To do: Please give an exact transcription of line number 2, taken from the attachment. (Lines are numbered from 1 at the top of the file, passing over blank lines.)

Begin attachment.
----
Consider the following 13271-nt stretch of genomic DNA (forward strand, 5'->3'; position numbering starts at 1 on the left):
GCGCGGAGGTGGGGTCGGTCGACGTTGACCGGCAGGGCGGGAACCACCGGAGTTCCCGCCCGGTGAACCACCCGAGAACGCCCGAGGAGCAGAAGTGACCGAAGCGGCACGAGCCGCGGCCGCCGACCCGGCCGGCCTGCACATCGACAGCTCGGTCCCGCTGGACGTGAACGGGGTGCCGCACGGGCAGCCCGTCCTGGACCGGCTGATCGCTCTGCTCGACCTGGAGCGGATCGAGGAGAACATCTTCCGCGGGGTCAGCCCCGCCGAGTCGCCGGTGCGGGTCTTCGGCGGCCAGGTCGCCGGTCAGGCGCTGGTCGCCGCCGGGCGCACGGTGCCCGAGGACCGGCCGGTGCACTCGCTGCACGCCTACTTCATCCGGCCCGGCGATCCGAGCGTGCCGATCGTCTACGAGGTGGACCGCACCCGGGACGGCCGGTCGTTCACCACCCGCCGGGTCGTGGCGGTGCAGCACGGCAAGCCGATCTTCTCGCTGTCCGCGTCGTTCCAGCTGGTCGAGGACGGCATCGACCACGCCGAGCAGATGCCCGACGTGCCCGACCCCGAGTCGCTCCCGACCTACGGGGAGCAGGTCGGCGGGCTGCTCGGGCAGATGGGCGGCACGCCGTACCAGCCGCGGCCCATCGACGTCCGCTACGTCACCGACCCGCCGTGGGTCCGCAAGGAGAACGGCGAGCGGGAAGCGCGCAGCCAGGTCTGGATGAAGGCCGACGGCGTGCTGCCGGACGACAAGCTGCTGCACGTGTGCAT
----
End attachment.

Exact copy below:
GCGCGGAGGTGGGGTCGGTCGACGTTGACCGGCAGGGCGGGAACCACCGGAGTTCCCGCCCGGTGAACCACCCGAGAACGCCCGAGGAGCAGAAGTGACCGAAGCGGCACGAGCCGCGGCCGCCGACCCGGCCGGCCTGCACATCGACAGCTCGGTCCCGCTGGACGTGAACGGGGTGCCGCACGGGCAGCCCGTCCTGGACCGGCTGATCGCTCTGCTCGACCTGGAGCGGATCGAGGAGAACATCTTCCGCGGGGTCAGCCCCGCCGAGTCGCCGGTGCGGGTCTTCGGCGGCCAGGTCGCCGGTCAGGCGCTGGTCGCCGCCGGGCGCACGGTGCCCGAGGACCGGCCGGTGCACTCGCTGCACGCCTACTTCATCCGGCCCGGCGATCCGAGCGTGCCGATCGTCTACGAGGTGGACCGCACCCGGGACGGCCGGTCGTTCACCACCCGCCGGGTCGTGGCGGTGCAGCACGGCAAGCCGATCTTCTCGCTGTCCGCGTCGTTCCAGCTGGTCGAGGACGGCATCGACCACGCCGAGCAGATGCCCGACGTGCCCGACCCCGAGTCGCTCCCGACCTACGGGGAGCAGGTCGGCGGGCTGCTCGGGCAGATGGGCGGCACGCCGTACCAGCCGCGGCCCATCGACGTCCGCTACGTCACCGACCCGCCGTGGGTCCGCAAGGAGAACGGCGAGCGGGAAGCGCGCAGCCAGGTCTGGATGAAGGCCGACGGCGTGCTGCCGGACGACAAGCTGCTGCACGTGTGCAT